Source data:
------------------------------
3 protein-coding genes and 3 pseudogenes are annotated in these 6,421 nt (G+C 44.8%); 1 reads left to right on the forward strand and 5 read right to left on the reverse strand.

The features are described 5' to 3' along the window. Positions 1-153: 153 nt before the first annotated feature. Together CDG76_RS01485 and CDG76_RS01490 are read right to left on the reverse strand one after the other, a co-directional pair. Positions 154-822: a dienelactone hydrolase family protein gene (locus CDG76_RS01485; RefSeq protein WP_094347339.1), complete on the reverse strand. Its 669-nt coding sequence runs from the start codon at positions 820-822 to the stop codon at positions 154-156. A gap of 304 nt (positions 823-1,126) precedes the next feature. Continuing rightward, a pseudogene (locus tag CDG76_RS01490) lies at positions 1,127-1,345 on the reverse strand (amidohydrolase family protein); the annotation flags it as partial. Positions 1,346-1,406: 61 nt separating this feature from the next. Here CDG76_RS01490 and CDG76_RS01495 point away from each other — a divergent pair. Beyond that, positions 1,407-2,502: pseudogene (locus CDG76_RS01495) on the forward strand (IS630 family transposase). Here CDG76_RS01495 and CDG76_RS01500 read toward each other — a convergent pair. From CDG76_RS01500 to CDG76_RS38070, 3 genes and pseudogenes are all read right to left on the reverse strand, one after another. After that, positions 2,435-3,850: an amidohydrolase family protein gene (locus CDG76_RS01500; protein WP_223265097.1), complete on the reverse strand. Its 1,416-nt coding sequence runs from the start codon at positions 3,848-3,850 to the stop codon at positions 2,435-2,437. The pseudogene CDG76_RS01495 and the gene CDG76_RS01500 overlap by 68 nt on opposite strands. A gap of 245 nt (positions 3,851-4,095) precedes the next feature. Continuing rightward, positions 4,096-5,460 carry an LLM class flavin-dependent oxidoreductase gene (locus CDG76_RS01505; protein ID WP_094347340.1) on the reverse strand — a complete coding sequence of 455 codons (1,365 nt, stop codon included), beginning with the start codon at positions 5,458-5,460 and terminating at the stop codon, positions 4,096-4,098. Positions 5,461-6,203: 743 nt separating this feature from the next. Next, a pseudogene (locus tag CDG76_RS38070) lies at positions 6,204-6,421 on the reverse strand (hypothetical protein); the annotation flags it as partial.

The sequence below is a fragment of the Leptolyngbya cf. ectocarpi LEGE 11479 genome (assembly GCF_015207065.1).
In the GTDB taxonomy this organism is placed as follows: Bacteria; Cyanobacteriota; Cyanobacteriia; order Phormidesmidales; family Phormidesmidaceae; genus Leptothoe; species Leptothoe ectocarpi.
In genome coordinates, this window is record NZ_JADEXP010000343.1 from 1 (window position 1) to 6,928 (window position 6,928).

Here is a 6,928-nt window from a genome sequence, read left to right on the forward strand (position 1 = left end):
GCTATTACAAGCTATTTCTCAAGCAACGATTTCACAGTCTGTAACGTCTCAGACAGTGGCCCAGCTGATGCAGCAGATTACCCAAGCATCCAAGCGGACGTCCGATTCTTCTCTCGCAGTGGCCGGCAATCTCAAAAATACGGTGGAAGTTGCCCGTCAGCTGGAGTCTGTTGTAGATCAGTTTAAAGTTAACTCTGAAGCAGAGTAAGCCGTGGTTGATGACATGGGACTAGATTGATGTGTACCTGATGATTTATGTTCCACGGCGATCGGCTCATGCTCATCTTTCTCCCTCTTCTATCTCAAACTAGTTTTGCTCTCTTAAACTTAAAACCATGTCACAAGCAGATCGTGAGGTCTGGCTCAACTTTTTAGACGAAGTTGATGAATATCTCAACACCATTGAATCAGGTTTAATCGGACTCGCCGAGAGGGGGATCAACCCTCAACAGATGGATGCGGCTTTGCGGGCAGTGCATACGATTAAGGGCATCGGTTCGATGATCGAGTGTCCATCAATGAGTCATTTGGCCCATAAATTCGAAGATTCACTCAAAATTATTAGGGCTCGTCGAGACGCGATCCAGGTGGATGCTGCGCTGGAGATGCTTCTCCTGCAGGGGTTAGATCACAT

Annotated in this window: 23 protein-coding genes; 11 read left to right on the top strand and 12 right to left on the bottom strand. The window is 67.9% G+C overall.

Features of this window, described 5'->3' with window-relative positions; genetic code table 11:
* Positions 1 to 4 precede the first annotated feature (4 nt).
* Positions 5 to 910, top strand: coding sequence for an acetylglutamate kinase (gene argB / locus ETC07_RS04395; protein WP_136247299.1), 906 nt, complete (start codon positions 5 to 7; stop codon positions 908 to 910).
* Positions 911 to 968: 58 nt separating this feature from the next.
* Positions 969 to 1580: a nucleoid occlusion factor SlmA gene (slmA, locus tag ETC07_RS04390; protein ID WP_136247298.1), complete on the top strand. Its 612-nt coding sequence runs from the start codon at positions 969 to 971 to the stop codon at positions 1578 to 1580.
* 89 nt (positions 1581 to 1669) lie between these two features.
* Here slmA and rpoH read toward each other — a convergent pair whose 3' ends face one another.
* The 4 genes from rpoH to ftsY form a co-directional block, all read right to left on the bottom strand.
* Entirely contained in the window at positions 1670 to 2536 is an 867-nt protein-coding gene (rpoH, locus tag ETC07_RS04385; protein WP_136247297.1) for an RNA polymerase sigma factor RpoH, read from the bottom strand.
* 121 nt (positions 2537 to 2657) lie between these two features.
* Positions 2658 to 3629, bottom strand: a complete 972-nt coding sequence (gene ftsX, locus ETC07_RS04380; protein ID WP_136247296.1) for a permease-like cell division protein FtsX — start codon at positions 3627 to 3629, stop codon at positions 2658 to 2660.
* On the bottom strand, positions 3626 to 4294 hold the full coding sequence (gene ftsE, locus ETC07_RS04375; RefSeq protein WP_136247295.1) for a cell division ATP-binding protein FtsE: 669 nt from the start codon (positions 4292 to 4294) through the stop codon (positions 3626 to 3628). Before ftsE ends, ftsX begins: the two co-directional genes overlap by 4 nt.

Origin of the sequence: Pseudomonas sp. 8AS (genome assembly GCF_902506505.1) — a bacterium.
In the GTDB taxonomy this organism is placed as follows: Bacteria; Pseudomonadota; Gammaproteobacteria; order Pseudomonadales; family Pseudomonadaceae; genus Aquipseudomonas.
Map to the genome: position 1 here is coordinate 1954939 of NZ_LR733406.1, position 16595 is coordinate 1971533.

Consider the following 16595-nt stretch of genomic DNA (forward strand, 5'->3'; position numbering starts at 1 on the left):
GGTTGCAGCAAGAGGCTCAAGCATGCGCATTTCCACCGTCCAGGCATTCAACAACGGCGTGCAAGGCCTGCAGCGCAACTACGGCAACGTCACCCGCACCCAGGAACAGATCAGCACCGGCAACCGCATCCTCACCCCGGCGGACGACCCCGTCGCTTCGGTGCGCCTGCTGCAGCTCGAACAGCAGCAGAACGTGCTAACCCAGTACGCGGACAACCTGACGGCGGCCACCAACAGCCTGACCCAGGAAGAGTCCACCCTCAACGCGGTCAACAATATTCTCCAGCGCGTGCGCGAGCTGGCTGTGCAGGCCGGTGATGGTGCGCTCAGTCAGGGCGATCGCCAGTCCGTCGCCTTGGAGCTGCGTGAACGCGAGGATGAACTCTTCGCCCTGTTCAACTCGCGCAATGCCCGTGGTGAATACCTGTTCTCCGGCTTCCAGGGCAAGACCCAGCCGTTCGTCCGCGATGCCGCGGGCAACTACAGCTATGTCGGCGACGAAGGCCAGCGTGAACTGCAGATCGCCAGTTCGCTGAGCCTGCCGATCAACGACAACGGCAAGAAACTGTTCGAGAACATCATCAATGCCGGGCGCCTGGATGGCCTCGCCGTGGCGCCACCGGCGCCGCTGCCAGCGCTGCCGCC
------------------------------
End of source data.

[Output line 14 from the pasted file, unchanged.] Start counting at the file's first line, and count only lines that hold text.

* 89 nt (positions 1581 to 1669) lie between these two features.